Why Poverty Is Like a Disease By Christian H. Cooper April 20, 2017

This science challenges us to re-evaluate a cornerstone of American mythology, and of our social policies for the poor: the bootstrap.

The story of the self-made, inspirational individual transcending his or her circumstances by sweat and hard work. A pillar of the framework of meritocracy, where rewards are supposedly justly distributed to those who deserve them most.
What kind of a bootstrap or merit-based game can we be left with if poverty cripples the contestants? Especially if it has intergenerational effects? The uglier converse of the bootstrap hypothesis—that those who fail to transcend their circumstances deserve them—makes even less sense in the face of the grim biology of poverty. When the firing gun goes off, the poor are well behind the start line. Despite my success, I certainly was.

Why Poverty Is Like a Disease

Christian H. Cooper April 20, 2017

http://nautil.us/issue/47/consciousness/why-poverty-is-like-a-disease

Emerging science is putting the lie to American meritocracy.

On paper alone you would never guess that I grew up poor and hungry.

My most recent annual salary was over $700,000. I am a Truman National Security Fellow and a term member at the Council on Foreign Relations. My publisher has just released my latest book series on quantitative finance in worldwide distribution.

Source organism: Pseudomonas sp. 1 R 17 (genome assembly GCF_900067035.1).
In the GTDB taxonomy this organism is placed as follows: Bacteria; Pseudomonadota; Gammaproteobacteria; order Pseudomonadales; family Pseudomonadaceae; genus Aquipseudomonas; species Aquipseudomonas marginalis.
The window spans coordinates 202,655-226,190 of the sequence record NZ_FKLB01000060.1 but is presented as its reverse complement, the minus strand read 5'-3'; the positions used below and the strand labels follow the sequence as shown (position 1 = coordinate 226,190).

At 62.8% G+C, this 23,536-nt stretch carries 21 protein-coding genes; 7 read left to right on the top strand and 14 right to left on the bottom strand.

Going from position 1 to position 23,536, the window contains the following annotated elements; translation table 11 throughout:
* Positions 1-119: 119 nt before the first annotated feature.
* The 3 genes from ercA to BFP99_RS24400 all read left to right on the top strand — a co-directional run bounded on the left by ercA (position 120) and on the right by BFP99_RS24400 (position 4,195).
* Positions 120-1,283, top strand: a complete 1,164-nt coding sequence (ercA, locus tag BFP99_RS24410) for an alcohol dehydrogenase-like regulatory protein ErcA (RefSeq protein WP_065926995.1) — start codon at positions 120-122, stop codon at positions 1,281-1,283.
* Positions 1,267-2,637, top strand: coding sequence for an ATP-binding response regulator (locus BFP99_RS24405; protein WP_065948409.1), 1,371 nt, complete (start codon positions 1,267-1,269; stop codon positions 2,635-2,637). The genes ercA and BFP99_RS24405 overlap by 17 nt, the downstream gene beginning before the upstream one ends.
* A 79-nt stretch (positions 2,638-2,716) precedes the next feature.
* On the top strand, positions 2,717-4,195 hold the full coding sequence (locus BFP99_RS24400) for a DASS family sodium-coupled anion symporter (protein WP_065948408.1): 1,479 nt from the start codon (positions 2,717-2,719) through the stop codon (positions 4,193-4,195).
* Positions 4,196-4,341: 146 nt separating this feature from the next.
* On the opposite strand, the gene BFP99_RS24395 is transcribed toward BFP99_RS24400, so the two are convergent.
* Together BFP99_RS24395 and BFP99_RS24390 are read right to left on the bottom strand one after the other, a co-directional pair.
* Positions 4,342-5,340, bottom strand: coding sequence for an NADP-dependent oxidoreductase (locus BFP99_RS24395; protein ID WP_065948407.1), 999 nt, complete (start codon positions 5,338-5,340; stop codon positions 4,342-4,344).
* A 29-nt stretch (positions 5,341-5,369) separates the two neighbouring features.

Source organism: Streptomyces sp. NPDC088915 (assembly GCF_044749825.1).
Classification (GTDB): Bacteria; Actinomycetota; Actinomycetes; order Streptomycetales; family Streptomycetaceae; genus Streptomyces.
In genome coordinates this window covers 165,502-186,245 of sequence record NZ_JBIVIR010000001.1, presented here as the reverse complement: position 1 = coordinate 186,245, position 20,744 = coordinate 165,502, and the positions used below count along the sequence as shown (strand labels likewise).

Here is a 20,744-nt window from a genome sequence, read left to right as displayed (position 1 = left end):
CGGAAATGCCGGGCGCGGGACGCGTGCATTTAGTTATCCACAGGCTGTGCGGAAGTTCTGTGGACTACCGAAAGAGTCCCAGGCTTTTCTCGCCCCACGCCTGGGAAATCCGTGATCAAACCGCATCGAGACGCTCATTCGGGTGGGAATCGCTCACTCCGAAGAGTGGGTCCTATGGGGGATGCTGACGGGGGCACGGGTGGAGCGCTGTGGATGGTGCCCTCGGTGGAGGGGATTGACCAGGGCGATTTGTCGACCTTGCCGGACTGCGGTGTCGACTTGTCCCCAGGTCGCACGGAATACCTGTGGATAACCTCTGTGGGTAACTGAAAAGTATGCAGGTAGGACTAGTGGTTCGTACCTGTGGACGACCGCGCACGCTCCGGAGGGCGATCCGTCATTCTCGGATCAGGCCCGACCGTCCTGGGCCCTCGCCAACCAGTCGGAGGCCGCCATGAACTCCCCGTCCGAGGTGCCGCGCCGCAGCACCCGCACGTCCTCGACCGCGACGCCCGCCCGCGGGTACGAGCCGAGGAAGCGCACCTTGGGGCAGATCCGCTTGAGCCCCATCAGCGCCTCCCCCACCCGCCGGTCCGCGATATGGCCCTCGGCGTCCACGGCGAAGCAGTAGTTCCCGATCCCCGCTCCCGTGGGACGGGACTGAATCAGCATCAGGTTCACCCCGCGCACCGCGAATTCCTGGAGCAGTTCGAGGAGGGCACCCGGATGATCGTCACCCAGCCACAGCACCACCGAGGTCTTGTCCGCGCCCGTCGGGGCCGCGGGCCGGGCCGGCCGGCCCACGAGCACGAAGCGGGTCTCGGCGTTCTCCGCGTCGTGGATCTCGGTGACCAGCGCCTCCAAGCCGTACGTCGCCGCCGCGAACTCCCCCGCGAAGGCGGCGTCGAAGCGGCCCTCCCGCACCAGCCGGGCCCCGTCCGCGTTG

None of it feels like enough though. I feel as though I am wired for a permanent state of flight or fight, waiting for the other shoe to drop, or the metaphorical week when I don’t eat. I’ve chosen not to have children, partly because—despite any success—I still don’t feel I have a safety net. I have a huge minimum checking account balance in mind before I would ever consider having children. If you knew me personally, you might get glimpses of stress, self-doubt, anxiety, and depression. And you might hear about Tennessee.

Meet anyone from Tennessee and they will never say they are from “just” Tennessee. They’ll add a prefix: East, West, or Middle. My early life was in East Tennessee, in an Appalachian town called Rockwood. I was the eldest of four children with a household income that couldn’t support one. Every Pentecostal church in the surrounding hillbilly heroin country smelled the same: a sweaty mix of cheap cleaner and even cheaper anointing oil, with just a hint of forsaken hope. One of those forsaken churches was effectively my childhood home, and my school.

Class was a single room of 20 people running from kindergarten through twelfth grade, part of an unaccredited school practicing what’s called